# Converting between integer types

It's a pretty stupid question but I'm kinda lost. Here's the function

``````f :: (Bool,Int) -> Int
f (True,n) = round (2 ** n)
f (False,n) = 0
``````

And here's an error I'm getting

``````No instance for (Floating Int)
arising from a use of `**'
Possible fix: add an instance declaration for (Floating Int)
In the first argument of `round', namely `(2 ** n)'
In the expression: round (2 ** n)
In an equation for `f': f (True, n) = round (2 ** n)
``````

What should I add to make it work?

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`(**)` is floating-point exponentiation. You probably want to use `(^)` instead.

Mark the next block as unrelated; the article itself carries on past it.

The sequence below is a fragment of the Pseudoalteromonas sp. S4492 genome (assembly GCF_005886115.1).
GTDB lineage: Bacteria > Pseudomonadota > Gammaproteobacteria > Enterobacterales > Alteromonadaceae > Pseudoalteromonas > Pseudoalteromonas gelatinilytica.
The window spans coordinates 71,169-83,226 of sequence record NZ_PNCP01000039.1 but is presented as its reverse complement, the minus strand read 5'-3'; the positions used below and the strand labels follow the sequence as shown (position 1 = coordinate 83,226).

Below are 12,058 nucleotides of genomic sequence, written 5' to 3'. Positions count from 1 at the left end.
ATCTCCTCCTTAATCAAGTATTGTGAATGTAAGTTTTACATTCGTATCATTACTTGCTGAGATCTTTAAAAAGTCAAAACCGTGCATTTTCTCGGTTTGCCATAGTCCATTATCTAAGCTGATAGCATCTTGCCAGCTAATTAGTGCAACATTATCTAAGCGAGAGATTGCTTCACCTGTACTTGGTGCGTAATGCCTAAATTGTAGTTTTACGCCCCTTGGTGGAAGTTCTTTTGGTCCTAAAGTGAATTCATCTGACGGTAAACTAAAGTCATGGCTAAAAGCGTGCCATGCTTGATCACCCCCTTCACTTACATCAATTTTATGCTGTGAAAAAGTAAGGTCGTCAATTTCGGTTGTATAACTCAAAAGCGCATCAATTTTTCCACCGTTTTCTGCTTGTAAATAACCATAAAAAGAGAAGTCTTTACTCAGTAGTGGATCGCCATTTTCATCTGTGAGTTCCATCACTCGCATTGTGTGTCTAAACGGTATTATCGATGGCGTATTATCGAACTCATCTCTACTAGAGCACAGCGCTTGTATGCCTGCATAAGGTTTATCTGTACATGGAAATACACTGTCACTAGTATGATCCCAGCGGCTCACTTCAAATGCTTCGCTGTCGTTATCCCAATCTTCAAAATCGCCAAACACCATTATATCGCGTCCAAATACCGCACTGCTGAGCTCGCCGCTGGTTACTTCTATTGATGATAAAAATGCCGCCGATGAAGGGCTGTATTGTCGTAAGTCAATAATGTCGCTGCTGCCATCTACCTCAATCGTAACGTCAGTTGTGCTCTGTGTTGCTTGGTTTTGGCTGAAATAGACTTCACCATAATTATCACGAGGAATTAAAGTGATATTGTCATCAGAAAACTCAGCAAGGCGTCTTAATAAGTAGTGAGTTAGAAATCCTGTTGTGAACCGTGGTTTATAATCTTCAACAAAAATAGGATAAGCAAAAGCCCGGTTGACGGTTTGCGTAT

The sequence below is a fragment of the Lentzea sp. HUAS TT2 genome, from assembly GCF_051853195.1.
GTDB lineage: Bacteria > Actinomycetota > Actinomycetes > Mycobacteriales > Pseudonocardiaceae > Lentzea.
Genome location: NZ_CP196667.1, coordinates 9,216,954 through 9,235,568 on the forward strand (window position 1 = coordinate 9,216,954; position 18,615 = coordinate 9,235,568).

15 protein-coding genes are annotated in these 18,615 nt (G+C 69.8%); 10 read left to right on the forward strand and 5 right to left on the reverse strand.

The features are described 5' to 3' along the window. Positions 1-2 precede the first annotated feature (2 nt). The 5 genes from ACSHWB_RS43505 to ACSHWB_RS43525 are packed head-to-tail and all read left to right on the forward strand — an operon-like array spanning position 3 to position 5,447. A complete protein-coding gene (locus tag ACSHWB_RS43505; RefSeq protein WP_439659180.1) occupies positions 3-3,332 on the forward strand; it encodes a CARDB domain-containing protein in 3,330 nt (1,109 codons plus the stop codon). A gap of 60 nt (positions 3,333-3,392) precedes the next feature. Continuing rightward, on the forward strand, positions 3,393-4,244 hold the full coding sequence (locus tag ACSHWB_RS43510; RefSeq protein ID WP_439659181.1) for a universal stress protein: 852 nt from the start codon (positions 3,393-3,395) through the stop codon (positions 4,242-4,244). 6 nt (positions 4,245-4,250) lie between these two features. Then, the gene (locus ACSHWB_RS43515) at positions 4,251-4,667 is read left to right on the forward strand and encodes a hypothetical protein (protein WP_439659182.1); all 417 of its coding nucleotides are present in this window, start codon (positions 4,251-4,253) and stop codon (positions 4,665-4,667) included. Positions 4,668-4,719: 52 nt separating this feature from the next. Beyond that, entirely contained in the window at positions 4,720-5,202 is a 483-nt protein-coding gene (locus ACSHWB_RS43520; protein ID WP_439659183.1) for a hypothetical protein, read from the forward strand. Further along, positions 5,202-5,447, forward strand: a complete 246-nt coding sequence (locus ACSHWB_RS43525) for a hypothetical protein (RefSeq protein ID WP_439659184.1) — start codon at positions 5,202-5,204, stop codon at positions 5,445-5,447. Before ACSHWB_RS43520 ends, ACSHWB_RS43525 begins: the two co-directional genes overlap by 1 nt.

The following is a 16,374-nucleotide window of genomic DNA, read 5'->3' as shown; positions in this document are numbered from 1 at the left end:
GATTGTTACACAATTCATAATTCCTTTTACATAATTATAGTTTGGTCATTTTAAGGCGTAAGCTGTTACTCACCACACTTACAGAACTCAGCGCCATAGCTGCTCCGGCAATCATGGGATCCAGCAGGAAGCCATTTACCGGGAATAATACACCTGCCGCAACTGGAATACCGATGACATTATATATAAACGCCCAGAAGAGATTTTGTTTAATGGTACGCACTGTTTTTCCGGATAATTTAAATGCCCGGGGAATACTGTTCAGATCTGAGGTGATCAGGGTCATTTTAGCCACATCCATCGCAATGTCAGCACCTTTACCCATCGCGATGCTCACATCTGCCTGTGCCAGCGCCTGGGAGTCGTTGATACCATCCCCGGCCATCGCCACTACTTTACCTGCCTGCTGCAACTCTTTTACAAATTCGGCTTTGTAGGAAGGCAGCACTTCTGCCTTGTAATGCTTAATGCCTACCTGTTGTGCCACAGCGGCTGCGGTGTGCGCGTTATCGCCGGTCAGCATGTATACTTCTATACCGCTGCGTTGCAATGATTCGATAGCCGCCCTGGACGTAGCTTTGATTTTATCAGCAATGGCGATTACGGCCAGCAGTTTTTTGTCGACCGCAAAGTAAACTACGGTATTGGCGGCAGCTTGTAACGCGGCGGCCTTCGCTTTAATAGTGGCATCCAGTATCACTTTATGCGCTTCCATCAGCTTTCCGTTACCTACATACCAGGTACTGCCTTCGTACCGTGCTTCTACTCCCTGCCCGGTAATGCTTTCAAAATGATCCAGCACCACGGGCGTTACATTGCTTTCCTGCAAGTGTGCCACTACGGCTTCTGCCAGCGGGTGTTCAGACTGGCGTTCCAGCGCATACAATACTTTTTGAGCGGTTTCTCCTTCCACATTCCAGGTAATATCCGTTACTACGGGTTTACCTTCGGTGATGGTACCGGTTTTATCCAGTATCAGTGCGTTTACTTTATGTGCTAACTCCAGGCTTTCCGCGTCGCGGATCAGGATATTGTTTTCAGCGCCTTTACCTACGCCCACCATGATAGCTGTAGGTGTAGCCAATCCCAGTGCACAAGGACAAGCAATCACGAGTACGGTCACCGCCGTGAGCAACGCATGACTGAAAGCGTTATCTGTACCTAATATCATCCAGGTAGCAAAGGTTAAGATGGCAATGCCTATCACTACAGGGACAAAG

``````f :: (Bool,Int) -> Int
f (True,n)  = 2^n
f (False,n) = 0
``````

It's helpful to look at the types:

``````Prelude> :t (**)
(**) :: Floating a => a -> a -> a
Prelude> :t (^)
(^) :: (Num a, Integral b) => a -> b -> a
``````

The error message is telling you that `Int` is not an instance of the `Floating` typeclass, and therefore you can't use `(**)` on it directly. You could convert to some floating-point type and back, but here it is better to simply use the integral version directly. Also note that `(^)` only requires the exponent to be integral. The base can be of any numeric type.

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